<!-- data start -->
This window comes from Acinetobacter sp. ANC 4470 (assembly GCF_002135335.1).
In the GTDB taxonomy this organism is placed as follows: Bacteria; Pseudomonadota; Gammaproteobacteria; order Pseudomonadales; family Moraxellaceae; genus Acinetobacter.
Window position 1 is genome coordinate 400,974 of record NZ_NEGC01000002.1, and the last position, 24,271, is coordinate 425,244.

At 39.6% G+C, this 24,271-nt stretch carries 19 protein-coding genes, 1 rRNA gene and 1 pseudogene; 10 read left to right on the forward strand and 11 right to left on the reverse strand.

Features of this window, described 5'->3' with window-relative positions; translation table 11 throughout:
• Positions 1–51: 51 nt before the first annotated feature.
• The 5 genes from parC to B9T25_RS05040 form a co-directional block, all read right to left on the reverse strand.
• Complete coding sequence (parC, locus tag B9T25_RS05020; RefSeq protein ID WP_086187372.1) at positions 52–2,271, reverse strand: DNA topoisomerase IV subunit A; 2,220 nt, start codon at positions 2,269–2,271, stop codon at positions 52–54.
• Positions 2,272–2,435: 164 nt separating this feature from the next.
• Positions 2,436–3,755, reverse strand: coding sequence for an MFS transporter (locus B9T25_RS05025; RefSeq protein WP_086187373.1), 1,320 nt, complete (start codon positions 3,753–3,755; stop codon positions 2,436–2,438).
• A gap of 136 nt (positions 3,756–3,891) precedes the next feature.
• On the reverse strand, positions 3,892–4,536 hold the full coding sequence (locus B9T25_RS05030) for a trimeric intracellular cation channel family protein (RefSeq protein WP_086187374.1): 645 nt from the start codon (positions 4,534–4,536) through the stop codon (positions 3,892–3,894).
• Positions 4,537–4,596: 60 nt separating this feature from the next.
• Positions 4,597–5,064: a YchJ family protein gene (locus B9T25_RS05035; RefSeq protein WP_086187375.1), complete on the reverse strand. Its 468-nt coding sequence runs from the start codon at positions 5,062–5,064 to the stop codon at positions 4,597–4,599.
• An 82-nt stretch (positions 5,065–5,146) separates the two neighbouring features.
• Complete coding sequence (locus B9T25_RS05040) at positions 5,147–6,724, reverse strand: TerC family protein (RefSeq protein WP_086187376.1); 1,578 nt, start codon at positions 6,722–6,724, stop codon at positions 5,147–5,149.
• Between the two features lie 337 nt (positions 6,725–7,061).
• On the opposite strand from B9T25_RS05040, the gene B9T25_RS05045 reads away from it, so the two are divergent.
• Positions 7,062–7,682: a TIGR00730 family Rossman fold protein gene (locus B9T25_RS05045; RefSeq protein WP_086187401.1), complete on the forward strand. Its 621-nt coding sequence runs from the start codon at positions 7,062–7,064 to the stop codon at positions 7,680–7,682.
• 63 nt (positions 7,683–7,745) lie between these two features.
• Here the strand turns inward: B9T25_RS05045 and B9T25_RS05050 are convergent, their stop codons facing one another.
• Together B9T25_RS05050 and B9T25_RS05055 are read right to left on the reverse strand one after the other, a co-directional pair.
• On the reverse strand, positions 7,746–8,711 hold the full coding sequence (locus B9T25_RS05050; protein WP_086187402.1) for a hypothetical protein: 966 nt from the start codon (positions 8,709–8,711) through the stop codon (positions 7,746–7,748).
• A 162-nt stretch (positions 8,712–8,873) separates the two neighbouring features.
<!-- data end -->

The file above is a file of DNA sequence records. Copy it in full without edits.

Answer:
This window comes from Acinetobacter sp. ANC 4470 (assembly GCF_002135335.1).
In the GTDB taxonomy this organism is placed as follows: Bacteria; Pseudomonadota; Gammaproteobacteria; order Pseudomonadales; family Moraxellaceae; genus Acinetobacter.
Window position 1 is genome coordinate 400,974 of record NZ_NEGC01000002.1, and the last position, 24,271, is coordinate 425,244.

At 39.6% G+C, this 24,271-nt stretch carries 19 protein-coding genes, 1 rRNA gene and 1 pseudogene; 10 read left to right on the forward strand and 11 right to left on the reverse strand.

Features of this window, described 5'->3' with window-relative positions; translation table 11 throughout:
• Positions 1–51: 51 nt before the first annotated feature.
• The 5 genes from parC to B9T25_RS05040 form a co-directional block, all read right to left on the reverse strand.
• Complete coding sequence (parC, locus tag B9T25_RS05020; RefSeq protein ID WP_086187372.1) at positions 52–2,271, reverse strand: DNA topoisomerase IV subunit A; 2,220 nt, start codon at positions 2,269–2,271, stop codon at positions 52–54.
• Positions 2,272–2,435: 164 nt separating this feature from the next.
• Positions 2,436–3,755, reverse strand: coding sequence for an MFS transporter (locus B9T25_RS05025; RefSeq protein WP_086187373.1), 1,320 nt, complete (start codon positions 3,753–3,755; stop codon positions 2,436–2,438).
• A gap of 136 nt (positions 3,756–3,891) precedes the next feature.
• On the reverse strand, positions 3,892–4,536 hold the full coding sequence (locus B9T25_RS05030) for a trimeric intracellular cation channel family protein (RefSeq protein WP_086187374.1): 645 nt from the start codon (positions 4,534–4,536) through the stop codon (positions 3,892–3,894).
• Positions 4,537–4,596: 60 nt separating this feature from the next.
• Positions 4,597–5,064: a YchJ family protein gene (locus B9T25_RS05035; RefSeq protein WP_086187375.1), complete on the reverse strand. Its 468-nt coding sequence runs from the start codon at positions 5,062–5,064 to the stop codon at positions 4,597–4,599.
• An 82-nt stretch (positions 5,065–5,146) separates the two neighbouring features.
• Complete coding sequence (locus B9T25_RS05040) at positions 5,147–6,724, reverse strand: TerC family protein (RefSeq protein WP_086187376.1); 1,578 nt, start codon at positions 6,722–6,724, stop codon at positions 5,147–5,149.
• Between the two features lie 337 nt (positions 6,725–7,061).
• On the opposite strand from B9T25_RS05040, the gene B9T25_RS05045 reads away from it, so the two are divergent.
• Positions 7,062–7,682: a TIGR00730 family Rossman fold protein gene (locus B9T25_RS05045; RefSeq protein WP_086187401.1), complete on the forward strand. Its 621-nt coding sequence runs from the start codon at positions 7,062–7,064 to the stop codon at positions 7,680–7,682.
• 63 nt (positions 7,683–7,745) lie between these two features.
• Here the strand turns inward: B9T25_RS05045 and B9T25_RS05050 are convergent, their stop codons facing one another.
• Together B9T25_RS05050 and B9T25_RS05055 are read right to left on the reverse strand one after the other, a co-directional pair.
• On the reverse strand, positions 7,746–8,711 hold the full coding sequence (locus B9T25_RS05050; protein WP_086187402.1) for a hypothetical protein: 966 nt from the start codon (positions 8,709–8,711) through the stop codon (positions 7,746–7,748).
• A 162-nt stretch (positions 8,712–8,873) separates the two neighbouring features.